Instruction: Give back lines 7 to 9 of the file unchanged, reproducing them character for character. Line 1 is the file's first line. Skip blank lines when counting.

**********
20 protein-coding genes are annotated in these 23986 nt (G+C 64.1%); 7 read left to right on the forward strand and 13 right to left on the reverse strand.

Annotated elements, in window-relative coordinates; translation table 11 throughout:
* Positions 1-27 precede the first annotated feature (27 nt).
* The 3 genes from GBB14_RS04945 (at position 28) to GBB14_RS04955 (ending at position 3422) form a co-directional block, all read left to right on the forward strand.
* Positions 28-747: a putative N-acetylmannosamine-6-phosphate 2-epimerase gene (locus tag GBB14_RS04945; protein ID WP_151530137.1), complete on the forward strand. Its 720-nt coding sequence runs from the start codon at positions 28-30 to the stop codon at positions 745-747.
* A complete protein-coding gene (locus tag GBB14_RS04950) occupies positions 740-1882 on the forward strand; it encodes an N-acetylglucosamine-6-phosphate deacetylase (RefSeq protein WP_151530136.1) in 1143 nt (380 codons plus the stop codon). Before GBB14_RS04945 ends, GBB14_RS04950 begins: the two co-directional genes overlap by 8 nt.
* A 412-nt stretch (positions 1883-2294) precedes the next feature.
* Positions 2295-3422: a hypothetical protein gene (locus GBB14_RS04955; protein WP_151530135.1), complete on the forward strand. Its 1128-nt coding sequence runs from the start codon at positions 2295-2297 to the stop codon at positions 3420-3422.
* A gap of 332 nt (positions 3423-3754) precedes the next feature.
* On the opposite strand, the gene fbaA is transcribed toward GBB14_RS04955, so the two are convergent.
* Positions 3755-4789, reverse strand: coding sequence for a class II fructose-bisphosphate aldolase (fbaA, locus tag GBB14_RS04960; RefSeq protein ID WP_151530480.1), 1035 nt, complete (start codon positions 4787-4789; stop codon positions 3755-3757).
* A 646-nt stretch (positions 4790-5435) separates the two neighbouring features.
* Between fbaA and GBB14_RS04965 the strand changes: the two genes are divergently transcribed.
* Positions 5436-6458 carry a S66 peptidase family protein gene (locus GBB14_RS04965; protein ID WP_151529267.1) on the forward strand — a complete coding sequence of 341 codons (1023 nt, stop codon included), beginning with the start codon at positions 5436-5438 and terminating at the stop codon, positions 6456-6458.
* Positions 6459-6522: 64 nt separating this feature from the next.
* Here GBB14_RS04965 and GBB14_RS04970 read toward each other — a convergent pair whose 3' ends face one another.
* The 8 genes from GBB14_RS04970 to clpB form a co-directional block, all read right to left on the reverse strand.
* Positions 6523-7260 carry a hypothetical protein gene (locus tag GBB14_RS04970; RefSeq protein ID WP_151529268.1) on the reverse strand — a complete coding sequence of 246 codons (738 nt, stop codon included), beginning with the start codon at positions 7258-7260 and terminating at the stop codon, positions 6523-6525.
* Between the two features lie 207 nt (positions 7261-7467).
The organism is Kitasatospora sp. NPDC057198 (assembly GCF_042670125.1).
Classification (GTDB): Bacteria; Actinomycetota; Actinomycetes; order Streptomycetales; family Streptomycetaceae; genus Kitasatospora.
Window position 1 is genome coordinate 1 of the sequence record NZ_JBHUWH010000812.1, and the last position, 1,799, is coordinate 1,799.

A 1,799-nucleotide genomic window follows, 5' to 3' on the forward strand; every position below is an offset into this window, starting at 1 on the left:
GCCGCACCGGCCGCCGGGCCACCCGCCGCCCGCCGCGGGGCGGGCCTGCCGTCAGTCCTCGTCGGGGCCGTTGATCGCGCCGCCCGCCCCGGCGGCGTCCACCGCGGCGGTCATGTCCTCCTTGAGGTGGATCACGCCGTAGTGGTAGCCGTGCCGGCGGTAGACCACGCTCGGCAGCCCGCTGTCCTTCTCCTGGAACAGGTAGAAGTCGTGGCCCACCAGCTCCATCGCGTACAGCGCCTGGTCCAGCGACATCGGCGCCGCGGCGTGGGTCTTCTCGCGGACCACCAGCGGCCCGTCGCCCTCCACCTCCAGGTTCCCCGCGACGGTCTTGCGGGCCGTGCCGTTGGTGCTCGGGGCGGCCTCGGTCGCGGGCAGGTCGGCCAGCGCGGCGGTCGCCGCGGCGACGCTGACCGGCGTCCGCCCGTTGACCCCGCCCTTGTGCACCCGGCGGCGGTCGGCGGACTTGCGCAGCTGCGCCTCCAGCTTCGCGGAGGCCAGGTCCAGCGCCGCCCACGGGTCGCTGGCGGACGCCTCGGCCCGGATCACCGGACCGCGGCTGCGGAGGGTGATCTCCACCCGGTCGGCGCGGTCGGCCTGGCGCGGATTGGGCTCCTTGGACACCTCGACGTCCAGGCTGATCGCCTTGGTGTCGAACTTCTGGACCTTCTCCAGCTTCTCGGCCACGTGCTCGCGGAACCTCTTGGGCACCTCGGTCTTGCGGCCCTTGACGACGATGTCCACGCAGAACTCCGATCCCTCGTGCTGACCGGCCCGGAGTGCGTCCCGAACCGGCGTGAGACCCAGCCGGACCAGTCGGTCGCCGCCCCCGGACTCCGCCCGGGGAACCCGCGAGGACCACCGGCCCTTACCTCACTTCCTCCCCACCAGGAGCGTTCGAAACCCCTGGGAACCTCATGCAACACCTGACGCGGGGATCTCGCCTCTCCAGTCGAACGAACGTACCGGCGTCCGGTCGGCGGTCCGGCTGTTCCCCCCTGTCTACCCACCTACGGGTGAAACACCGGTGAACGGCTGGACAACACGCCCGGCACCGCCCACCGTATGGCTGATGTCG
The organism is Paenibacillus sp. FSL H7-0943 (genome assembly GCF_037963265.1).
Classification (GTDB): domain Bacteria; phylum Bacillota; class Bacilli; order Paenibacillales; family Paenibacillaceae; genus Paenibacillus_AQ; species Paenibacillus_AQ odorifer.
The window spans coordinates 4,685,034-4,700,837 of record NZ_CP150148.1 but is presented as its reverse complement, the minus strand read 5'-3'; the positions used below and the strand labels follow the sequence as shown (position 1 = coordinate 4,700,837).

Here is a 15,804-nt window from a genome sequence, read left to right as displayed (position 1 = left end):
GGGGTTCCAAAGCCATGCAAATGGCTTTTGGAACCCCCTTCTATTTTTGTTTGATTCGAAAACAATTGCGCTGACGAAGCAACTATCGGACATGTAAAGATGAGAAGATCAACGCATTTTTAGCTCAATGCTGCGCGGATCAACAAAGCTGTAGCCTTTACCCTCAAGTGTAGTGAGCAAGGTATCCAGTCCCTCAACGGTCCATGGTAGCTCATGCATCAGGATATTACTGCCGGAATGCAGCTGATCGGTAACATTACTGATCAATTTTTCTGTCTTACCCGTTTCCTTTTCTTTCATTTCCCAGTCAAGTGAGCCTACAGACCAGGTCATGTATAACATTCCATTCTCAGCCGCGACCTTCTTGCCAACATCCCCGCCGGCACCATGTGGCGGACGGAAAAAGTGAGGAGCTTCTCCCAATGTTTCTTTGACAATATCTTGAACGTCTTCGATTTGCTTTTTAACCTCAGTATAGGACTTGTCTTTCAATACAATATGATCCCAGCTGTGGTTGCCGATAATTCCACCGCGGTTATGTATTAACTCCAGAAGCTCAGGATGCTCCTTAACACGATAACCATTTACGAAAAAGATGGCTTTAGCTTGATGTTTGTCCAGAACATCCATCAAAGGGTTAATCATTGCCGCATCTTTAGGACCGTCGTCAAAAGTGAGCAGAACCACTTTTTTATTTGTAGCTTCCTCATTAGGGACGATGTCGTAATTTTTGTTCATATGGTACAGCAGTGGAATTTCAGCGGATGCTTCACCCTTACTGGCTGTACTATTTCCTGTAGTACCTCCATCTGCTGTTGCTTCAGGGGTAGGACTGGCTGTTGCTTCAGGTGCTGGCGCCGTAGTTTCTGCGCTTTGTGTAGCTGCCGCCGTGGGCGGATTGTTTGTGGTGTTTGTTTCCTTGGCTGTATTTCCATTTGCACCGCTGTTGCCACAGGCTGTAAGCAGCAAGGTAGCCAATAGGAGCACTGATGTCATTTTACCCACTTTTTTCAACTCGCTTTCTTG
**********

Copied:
* A 412-nt stretch (positions 1883-2294) precedes the next feature.
* Positions 2295-3422: a hypothetical protein gene (locus GBB14_RS04955; protein WP_151530135.1), complete on the forward strand. Its 1128-nt coding sequence runs from the start codon at positions 2295-2297 to the stop codon at positions 3420-3422.
* A gap of 332 nt (positions 3423-3754) precedes the next feature.